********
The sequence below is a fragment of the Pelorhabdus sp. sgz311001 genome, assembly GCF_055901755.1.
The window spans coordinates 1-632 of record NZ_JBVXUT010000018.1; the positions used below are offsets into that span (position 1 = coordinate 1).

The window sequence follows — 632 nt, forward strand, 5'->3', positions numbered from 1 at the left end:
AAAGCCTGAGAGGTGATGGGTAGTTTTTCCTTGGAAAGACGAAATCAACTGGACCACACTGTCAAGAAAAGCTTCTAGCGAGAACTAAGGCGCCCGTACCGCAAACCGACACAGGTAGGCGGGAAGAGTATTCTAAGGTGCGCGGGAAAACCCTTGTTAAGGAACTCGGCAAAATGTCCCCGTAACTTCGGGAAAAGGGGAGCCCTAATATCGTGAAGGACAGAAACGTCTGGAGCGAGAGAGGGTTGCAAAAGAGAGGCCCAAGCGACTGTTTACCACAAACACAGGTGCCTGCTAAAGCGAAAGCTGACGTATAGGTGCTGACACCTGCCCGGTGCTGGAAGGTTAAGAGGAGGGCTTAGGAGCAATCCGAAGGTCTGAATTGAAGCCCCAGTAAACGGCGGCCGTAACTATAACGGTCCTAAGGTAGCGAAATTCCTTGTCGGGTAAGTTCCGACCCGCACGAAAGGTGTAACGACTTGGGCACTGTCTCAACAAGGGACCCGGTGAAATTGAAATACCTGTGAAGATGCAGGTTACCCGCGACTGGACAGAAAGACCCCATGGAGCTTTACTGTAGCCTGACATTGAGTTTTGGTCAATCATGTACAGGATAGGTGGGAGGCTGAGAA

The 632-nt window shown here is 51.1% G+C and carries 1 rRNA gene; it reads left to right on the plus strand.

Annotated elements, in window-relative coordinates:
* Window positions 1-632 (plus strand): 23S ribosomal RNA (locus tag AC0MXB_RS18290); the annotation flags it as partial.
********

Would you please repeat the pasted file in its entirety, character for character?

The sequence below is a fragment of the Pelorhabdus sp. sgz311001 genome, assembly GCF_055901755.1.
The window spans coordinates 1-632 of record NZ_JBVXUT010000018.1; the positions used below are offsets into that span (position 1 = coordinate 1).

The window sequence follows — 632 nt, forward strand, 5'->3', positions numbered from 1 at the left end:
AAAGCCTGAGAGGTGATGGGTAGTTTTTCCTTGGAAAGACGAAATCAACTGGACCACACTGTCAAGAAAAGCTTCTAGCGAGAACTAAGGCGCCCGTACCGCAAACCGACACAGGTAGGCGGGAAGAGTATTCTAAGGTGCGCGGGAAAACCCTTGTTAAGGAACTCGGCAAAATGTCCCCGTAACTTCGGGAAAAGGGGAGCCCTAATATCGTGAAGGACAGAAACGTCTGGAGCGAGAGAGGGTTGCAAAAGAGAGGCCCAAGCGACTGTTTACCACAAACACAGGTGCCTGCTAAAGCGAAAGCTGACGTATAGGTGCTGACACCTGCCCGGTGCTGGAAGGTTAAGAGGAGGGCTTAGGAGCAATCCGAAGGTCTGAATTGAAGCCCCAGTAAACGGCGGCCGTAACTATAACGGTCCTAAGGTAGCGAAATTCCTTGTCGGGTAAGTTCCGACCCGCACGAAAGGTGTAACGACTTGGGCACTGTCTCAACAAGGGACCCGGTGAAATTGAAATACCTGTGAAGATGCAGGTTACCCGCGACTGGACAGAAAGACCCCATGGAGCTTTACTGTAGCCTGACATTGAGTTTTGGTCAATCATGTACAGGATAGGTGGGAGGCTGAGAA

The 632-nt window shown here is 51.1% G+C and carries 1 rRNA gene; it reads left to right on the plus strand.

Annotated elements, in window-relative coordinates:
* Window positions 1-632 (plus strand): 23S ribosomal RNA (locus tag AC0MXB_RS18290); the annotation flags it as partial.